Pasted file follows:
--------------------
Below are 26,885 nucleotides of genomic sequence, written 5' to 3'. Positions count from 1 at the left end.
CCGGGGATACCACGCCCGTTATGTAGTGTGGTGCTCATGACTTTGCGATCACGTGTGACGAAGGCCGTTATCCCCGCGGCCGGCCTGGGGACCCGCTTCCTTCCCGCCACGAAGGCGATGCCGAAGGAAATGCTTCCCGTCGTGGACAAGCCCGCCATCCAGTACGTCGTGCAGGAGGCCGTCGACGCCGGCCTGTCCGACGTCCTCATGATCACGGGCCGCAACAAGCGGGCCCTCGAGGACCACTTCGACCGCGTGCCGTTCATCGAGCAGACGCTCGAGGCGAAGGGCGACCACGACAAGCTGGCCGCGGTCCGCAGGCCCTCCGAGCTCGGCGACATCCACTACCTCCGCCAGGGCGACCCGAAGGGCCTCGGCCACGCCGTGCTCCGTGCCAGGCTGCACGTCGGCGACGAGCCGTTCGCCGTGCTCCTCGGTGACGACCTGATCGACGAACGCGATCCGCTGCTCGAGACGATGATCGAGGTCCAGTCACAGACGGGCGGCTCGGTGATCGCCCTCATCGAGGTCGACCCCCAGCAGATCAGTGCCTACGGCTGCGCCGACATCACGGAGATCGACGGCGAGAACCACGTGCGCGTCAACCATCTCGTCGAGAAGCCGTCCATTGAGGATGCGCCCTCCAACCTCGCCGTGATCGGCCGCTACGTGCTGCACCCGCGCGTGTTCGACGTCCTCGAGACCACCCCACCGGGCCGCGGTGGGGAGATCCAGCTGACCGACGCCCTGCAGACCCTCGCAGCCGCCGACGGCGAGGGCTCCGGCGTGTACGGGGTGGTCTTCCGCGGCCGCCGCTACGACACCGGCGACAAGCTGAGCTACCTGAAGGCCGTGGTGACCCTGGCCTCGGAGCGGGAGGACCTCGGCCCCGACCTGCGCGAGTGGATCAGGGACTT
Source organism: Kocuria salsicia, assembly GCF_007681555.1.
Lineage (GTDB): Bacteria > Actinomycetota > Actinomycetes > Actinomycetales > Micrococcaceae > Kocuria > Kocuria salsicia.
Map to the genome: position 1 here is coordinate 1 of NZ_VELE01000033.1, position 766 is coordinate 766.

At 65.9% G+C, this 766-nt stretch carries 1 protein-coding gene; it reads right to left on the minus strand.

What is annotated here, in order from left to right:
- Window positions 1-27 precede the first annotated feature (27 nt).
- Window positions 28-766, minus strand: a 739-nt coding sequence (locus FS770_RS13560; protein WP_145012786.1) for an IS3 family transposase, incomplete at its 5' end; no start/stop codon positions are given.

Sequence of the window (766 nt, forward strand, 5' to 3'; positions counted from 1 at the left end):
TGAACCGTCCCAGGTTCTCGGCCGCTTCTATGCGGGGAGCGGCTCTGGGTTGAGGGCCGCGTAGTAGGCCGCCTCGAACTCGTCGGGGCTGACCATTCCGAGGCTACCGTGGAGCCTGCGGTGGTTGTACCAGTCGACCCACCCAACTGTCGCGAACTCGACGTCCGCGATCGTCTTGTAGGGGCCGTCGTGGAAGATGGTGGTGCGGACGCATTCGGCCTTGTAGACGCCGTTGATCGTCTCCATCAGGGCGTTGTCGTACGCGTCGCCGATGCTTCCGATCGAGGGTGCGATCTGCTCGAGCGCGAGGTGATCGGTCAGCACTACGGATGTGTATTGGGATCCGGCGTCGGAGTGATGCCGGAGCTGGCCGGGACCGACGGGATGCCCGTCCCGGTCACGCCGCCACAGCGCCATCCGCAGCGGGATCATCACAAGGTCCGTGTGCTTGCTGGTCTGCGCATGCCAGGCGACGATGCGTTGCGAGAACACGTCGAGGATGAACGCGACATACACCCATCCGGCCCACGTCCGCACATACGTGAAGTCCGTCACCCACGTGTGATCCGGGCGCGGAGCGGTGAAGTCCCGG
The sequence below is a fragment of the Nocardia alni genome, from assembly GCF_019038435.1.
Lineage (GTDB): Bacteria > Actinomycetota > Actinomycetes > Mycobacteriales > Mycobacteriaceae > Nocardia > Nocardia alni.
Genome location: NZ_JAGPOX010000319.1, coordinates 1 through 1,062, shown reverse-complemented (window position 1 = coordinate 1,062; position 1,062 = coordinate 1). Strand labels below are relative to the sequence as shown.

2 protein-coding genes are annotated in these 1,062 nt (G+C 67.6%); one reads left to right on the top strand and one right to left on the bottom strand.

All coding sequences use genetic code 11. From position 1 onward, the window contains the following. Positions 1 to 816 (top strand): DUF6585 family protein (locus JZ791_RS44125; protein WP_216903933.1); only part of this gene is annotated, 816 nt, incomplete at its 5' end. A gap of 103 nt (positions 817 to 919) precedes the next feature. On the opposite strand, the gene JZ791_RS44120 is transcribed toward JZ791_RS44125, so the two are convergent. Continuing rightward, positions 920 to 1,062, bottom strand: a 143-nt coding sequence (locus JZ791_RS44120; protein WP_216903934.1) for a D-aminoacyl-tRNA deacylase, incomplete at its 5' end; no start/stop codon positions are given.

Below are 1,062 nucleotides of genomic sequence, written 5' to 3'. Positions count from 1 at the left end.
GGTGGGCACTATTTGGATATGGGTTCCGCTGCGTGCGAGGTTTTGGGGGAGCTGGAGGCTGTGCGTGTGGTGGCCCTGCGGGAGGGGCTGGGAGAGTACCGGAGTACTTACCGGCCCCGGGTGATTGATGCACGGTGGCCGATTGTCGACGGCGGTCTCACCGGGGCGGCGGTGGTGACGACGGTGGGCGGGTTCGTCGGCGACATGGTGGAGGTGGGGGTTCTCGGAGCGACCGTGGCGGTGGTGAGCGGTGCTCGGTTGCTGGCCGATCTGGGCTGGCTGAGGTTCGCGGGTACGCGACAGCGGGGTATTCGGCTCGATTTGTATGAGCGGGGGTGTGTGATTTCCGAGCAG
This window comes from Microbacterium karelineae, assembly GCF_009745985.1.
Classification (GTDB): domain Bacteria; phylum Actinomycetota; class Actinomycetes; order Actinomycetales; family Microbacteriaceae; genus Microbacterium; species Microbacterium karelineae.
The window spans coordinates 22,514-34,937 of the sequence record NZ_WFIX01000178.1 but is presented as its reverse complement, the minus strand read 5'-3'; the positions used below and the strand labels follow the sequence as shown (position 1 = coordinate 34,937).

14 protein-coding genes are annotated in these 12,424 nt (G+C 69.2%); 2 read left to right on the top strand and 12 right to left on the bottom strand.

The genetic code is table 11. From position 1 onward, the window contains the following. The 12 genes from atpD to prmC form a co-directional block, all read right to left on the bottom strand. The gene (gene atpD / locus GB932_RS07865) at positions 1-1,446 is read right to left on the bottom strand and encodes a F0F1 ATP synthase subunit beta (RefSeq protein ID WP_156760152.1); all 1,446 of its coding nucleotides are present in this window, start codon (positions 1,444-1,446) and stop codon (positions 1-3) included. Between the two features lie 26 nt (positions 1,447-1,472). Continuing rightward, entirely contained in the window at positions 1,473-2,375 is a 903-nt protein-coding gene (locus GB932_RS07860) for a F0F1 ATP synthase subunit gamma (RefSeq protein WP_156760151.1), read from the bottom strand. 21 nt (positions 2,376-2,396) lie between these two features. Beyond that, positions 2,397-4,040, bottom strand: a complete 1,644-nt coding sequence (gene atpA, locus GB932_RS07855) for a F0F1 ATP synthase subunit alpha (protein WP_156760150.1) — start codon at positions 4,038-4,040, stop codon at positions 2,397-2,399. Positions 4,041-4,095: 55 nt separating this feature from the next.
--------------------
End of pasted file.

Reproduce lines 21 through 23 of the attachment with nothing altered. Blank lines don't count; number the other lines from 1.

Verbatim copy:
The window spans coordinates 22,514-34,937 of the sequence record NZ_WFIX01000178.1 but is presented as its reverse complement, the minus strand read 5'-3'; the positions used below and the strand labels follow the sequence as shown (position 1 = coordinate 34,937).

14 protein-coding genes are annotated in these 12,424 nt (G+C 69.2%); 2 read left to right on the top strand and 12 right to left on the bottom strand.

The genetic code is table 11. From position 1 onward, the window contains the following. The 12 genes from atpD to prmC form a co-directional block, all read right to left on the bottom strand. The gene (gene atpD / locus GB932_RS07865) at positions 1-1,446 is read right to left on the bottom strand and encodes a F0F1 ATP synthase subunit beta (RefSeq protein ID WP_156760152.1); all 1,446 of its coding nucleotides are present in this window, start codon (positions 1,444-1,446) and stop codon (positions 1-3) included. Between the two features lie 26 nt (positions 1,447-1,472). Continuing rightward, entirely contained in the window at positions 1,473-2,375 is a 903-nt protein-coding gene (locus GB932_RS07860) for a F0F1 ATP synthase subunit gamma (RefSeq protein WP_156760151.1), read from the bottom strand. 21 nt (positions 2,376-2,396) lie between these two features. Beyond that, positions 2,397-4,040, bottom strand: a complete 1,644-nt coding sequence (gene atpA, locus GB932_RS07855) for a F0F1 ATP synthase subunit alpha (protein WP_156760150.1) — start codon at positions 4,038-4,040, stop codon at positions 2,397-2,399. Positions 4,041-4,095: 55 nt separating this feature from the next.